Fox News plans three new “fair and balanced” sitcoms.
In an effort to “balance out” commercial network sitcoms that portray blacks, latinos, gays, women and other minorities as people, Fox News today announced it is revamping its format to be able to present sitcoms of its own. Sterling Fibber, spokesperson for Fox, announced that pilots for three FBS have been written. Fibber said, “These gentle comedies will help the American people understand the important events going on around them, in a manner they can relate to.” “These shows will be very current,” he added, “and we will not shrink from taking on the major issues of the day, while at the same time maintaining a folksy, humorous tone that one has come to expect from, say, a Mike Huckabee.”
Fibber would not release details of the shows as they are still in editorial. He did, however, discuss the basic plot lines. In the first, a swarthy, sinister President, whose birth nation and religious beliefs are shrouded in mystery and whose election has been engineered by Walnut, a communist front, is thwarted in his attempts to turn the United States into a Muslim, Marxist nation by a shy, funny overweight radio talk show host, a kindly professor and an emotional congressman. In the second, a tough-minded, though fair, young governor has no choice but to take on the special interest groups—unions, public employees, and democrats, with the help of the clumsy yet wise Republican Whip of the State House who looks, dresses and sounds like Fess Parker playing Davey Crockett. In the third, an attractive, fiery ex-Governor of a state in the shadow of the former Soviet Union chooses, after minutes of soul searching, to run for election as the first woman president of the United States. There is no one to help her as she must balance her presidential ambitions against the care of her large boisterous family of talented dancers and moose hunters.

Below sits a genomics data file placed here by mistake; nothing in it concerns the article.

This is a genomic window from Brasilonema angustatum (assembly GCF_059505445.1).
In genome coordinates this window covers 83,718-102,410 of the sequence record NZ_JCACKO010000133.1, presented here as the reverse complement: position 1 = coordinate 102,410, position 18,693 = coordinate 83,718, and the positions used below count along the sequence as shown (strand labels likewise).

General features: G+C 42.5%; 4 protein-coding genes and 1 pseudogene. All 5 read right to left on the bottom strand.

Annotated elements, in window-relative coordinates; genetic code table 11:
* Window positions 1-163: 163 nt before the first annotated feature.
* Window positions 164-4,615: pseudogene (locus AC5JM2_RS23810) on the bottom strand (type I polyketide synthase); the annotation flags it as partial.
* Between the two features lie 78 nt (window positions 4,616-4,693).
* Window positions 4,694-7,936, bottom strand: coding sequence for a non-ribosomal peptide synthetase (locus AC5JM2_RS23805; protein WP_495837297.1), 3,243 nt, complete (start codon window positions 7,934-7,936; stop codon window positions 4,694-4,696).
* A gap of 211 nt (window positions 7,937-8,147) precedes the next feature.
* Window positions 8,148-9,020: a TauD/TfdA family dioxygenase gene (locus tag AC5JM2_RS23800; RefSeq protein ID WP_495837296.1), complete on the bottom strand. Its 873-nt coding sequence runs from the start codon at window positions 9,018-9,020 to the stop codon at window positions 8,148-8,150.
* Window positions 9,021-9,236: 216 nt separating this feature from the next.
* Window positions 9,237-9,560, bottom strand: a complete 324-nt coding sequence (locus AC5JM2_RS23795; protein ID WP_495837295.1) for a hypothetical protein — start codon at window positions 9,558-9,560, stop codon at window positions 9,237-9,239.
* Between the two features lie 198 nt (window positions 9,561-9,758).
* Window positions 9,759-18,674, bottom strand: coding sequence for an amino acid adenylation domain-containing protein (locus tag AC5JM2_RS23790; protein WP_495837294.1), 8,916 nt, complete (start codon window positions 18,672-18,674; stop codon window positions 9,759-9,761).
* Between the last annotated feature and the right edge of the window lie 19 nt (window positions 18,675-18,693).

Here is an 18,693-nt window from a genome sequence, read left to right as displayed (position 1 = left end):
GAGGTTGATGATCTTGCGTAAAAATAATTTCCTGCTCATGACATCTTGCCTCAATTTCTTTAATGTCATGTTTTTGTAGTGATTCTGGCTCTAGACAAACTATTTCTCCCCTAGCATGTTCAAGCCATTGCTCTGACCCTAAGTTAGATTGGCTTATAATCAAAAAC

The pilots will air this summer.
In a related newsbrief, Fox announced it will be changing its slogan from ‘fair and balanced” to “fair, lighthearted, and balanced,” to welcome the new sitcom format.
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